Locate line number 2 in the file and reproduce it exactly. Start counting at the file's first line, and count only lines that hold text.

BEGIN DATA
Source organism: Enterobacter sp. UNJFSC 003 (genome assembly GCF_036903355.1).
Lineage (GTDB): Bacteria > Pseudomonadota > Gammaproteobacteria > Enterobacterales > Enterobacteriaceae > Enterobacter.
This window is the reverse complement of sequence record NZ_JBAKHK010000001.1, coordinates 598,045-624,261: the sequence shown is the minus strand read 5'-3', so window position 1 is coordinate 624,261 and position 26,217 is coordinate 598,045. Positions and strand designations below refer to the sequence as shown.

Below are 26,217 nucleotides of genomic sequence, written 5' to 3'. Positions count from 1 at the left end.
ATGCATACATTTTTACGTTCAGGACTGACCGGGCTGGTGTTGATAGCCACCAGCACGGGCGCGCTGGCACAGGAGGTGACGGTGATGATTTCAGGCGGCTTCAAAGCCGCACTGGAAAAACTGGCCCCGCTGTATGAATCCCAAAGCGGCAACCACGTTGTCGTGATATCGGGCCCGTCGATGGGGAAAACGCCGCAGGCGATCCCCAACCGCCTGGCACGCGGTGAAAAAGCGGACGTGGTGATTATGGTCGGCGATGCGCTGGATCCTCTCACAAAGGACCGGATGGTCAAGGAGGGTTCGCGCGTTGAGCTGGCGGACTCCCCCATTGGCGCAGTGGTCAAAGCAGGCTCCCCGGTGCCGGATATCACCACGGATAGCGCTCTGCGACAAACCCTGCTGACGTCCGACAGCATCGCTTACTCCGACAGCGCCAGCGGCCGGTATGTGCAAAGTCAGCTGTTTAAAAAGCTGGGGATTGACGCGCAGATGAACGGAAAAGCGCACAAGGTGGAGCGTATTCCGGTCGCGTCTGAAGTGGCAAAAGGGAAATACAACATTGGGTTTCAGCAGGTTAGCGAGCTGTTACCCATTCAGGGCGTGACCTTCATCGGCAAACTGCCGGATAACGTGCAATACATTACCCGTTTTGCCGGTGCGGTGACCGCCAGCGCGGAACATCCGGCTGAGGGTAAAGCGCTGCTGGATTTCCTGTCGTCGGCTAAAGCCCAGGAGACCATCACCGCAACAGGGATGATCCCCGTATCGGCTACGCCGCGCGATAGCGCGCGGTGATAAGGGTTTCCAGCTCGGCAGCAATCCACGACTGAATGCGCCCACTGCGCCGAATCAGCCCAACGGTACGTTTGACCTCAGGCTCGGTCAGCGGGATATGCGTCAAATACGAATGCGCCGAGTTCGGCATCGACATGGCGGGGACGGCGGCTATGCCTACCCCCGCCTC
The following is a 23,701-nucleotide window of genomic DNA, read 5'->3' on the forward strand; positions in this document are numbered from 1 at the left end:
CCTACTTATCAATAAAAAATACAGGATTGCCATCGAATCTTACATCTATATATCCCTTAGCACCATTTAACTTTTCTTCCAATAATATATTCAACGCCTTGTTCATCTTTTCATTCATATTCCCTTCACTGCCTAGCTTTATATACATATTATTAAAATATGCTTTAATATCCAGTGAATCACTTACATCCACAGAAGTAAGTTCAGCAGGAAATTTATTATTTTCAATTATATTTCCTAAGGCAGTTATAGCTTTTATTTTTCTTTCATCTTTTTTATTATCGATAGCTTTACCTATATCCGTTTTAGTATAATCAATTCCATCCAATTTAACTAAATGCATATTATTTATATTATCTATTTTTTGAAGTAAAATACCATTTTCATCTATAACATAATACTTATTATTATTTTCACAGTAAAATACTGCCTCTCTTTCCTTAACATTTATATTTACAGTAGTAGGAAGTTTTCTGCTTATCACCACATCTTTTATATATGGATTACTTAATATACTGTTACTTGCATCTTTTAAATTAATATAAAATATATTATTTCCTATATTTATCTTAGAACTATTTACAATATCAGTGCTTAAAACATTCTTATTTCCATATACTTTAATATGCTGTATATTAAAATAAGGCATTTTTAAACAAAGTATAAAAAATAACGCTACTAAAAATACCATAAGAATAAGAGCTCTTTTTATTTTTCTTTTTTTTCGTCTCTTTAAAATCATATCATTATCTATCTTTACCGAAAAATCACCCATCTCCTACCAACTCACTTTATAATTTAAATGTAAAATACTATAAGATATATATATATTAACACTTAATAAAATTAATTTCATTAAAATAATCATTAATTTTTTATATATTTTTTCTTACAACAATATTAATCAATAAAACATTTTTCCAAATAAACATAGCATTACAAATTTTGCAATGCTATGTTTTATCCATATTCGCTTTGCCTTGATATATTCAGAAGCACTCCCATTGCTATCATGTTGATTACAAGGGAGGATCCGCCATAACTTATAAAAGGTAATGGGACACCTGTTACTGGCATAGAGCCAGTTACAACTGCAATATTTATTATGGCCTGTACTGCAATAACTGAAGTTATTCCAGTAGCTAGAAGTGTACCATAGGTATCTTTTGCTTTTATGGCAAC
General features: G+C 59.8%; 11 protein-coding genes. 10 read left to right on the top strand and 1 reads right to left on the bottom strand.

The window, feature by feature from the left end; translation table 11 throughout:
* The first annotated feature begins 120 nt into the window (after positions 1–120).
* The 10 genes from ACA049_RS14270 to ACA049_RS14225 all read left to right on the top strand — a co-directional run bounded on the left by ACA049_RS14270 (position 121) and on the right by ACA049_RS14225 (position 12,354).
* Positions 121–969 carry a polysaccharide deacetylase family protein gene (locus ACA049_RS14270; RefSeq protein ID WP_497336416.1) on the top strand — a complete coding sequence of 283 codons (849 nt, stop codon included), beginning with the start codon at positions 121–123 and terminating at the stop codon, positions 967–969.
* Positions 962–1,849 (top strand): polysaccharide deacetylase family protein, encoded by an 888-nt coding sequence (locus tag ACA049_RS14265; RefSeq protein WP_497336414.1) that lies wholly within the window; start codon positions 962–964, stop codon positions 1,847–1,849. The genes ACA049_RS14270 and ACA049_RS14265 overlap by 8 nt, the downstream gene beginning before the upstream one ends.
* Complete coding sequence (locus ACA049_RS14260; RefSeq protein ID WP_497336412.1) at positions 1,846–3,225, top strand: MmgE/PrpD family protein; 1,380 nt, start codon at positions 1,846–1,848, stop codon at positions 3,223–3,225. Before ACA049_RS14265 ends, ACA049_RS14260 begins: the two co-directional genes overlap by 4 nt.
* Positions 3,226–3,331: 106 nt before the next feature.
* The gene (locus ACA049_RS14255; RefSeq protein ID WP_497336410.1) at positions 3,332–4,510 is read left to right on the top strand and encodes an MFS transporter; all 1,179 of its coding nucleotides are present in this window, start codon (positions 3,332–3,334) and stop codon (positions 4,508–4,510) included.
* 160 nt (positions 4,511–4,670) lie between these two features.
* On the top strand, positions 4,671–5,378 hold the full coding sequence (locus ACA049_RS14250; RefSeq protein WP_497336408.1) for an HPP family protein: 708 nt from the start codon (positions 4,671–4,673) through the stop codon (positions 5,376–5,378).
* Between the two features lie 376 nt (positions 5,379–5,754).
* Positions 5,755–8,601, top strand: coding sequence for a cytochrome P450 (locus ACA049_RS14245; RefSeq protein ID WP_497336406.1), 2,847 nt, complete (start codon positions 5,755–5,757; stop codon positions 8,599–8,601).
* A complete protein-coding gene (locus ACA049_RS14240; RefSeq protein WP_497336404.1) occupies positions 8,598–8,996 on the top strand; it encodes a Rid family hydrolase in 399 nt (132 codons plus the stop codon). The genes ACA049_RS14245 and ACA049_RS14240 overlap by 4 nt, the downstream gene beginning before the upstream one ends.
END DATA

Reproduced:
Lineage (GTDB): Bacteria > Pseudomonadota > Gammaproteobacteria > Enterobacterales > Enterobacteriaceae > Enterobacter.